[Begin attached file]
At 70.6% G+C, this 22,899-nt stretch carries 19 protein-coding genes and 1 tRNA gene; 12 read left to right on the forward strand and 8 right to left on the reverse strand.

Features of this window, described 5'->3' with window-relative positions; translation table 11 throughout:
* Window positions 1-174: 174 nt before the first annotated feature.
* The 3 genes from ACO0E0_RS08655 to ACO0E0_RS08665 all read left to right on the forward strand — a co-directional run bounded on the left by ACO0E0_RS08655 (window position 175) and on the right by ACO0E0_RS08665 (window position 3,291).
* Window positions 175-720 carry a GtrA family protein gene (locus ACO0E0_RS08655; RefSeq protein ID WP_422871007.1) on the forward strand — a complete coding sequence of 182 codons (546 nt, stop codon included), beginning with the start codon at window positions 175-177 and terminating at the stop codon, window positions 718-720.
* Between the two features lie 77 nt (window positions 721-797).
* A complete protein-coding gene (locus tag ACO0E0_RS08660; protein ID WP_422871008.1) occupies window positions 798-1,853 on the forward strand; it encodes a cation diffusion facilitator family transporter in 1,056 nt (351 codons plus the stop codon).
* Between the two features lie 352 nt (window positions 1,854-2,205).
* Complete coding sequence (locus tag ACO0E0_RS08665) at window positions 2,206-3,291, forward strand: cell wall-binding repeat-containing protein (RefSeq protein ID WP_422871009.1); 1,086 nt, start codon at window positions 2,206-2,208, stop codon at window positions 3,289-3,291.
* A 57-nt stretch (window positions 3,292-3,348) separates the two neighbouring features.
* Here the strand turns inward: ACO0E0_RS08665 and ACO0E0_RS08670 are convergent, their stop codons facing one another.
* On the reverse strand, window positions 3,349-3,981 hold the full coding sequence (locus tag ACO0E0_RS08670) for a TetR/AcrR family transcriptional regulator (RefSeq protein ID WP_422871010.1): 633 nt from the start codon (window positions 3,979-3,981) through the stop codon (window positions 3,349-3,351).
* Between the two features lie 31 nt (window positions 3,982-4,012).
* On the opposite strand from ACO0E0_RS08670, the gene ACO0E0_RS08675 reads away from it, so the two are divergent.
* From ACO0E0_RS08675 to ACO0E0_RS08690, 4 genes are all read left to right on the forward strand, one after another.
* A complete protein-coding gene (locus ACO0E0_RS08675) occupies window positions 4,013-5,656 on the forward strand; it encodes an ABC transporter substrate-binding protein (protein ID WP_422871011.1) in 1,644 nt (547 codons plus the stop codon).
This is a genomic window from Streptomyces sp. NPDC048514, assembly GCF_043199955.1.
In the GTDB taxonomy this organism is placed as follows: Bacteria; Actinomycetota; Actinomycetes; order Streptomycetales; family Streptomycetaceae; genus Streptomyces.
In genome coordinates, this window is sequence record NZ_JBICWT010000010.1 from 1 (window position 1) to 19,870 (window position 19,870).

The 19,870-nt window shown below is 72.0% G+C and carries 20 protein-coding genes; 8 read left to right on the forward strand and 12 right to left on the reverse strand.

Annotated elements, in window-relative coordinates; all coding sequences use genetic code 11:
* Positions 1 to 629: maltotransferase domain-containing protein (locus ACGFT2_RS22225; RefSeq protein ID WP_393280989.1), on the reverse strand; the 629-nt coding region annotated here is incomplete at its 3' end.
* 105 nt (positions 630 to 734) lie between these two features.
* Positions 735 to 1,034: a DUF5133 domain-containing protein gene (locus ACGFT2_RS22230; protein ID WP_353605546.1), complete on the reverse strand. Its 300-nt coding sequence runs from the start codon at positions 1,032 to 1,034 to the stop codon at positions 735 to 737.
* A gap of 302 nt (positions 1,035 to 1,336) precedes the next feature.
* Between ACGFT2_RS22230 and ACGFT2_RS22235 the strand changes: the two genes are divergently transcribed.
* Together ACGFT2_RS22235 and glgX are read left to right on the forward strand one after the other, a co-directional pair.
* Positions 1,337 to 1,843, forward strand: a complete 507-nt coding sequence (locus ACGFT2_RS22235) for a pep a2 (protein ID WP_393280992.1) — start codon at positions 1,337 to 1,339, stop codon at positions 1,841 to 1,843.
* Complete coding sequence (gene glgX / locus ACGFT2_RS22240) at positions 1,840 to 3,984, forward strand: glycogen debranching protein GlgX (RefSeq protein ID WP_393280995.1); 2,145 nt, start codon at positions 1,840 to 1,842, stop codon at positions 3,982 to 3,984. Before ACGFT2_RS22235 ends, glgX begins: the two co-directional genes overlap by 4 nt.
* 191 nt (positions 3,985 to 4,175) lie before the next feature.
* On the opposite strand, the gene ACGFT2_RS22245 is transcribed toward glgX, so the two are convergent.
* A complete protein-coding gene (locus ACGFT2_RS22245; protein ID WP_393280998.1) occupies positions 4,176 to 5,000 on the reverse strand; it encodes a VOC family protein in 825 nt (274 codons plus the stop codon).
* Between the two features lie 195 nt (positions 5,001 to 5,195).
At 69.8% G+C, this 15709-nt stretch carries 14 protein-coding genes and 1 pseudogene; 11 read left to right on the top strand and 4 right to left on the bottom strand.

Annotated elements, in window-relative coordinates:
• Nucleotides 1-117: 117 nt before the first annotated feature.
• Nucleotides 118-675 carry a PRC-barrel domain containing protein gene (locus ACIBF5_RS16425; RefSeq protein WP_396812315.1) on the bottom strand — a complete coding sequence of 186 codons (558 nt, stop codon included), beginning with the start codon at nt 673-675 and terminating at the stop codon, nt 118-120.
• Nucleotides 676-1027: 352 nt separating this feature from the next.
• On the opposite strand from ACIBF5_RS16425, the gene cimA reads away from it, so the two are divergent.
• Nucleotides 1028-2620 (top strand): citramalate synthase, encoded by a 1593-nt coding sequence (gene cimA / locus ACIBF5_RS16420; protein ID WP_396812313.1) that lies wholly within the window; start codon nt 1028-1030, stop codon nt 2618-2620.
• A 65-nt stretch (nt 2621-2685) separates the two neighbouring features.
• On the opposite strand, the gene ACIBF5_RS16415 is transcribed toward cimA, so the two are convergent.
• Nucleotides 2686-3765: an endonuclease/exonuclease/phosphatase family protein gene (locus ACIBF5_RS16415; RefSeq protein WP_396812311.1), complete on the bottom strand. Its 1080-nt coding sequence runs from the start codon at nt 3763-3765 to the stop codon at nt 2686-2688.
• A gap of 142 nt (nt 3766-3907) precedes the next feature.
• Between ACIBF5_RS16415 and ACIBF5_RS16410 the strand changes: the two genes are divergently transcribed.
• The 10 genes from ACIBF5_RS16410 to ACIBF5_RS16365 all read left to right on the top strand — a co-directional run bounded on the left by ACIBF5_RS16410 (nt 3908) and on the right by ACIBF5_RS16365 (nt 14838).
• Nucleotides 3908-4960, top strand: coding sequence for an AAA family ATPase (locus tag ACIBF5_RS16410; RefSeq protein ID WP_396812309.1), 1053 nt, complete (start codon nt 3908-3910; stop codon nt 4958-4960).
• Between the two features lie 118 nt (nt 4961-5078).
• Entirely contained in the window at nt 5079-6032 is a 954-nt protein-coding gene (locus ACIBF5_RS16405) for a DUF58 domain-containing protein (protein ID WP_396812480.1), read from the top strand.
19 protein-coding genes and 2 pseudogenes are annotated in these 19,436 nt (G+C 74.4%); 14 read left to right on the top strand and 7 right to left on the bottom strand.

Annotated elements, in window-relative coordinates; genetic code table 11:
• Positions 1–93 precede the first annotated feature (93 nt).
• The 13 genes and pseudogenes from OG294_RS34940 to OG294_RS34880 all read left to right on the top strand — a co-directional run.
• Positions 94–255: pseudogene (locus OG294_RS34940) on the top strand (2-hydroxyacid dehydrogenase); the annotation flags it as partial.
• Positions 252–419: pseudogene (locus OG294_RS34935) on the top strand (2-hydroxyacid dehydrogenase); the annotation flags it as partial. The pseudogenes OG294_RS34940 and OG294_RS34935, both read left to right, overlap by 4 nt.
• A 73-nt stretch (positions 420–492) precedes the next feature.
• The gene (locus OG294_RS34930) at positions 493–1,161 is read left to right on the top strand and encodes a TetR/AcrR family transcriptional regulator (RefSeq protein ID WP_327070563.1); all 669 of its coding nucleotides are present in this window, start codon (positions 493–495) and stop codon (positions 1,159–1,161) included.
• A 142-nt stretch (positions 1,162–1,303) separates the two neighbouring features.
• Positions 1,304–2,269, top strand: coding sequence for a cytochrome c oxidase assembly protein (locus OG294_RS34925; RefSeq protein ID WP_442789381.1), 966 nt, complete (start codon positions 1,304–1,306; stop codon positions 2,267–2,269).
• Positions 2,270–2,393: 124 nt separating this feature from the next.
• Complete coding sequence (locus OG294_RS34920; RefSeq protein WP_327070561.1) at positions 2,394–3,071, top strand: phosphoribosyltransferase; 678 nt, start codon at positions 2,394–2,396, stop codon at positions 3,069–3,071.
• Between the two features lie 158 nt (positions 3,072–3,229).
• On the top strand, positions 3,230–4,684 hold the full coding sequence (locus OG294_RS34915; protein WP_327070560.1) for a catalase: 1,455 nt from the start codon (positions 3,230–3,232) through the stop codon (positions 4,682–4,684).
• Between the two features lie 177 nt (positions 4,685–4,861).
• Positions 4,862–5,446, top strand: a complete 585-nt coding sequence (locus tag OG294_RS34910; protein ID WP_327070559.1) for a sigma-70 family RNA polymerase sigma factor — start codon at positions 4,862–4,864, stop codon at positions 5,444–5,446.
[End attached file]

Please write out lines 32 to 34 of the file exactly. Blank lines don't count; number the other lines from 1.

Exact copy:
* A complete protein-coding gene (locus ACGFT2_RS22245; protein ID WP_393280998.1) occupies positions 4,176 to 5,000 on the reverse strand; it encodes a VOC family protein in 825 nt (274 codons plus the stop codon).
* Between the two features lie 195 nt (positions 5,001 to 5,195).
At 69.8% G+C, this 15709-nt stretch carries 14 protein-coding genes and 1 pseudogene; 11 read left to right on the top strand and 4 right to left on the bottom strand.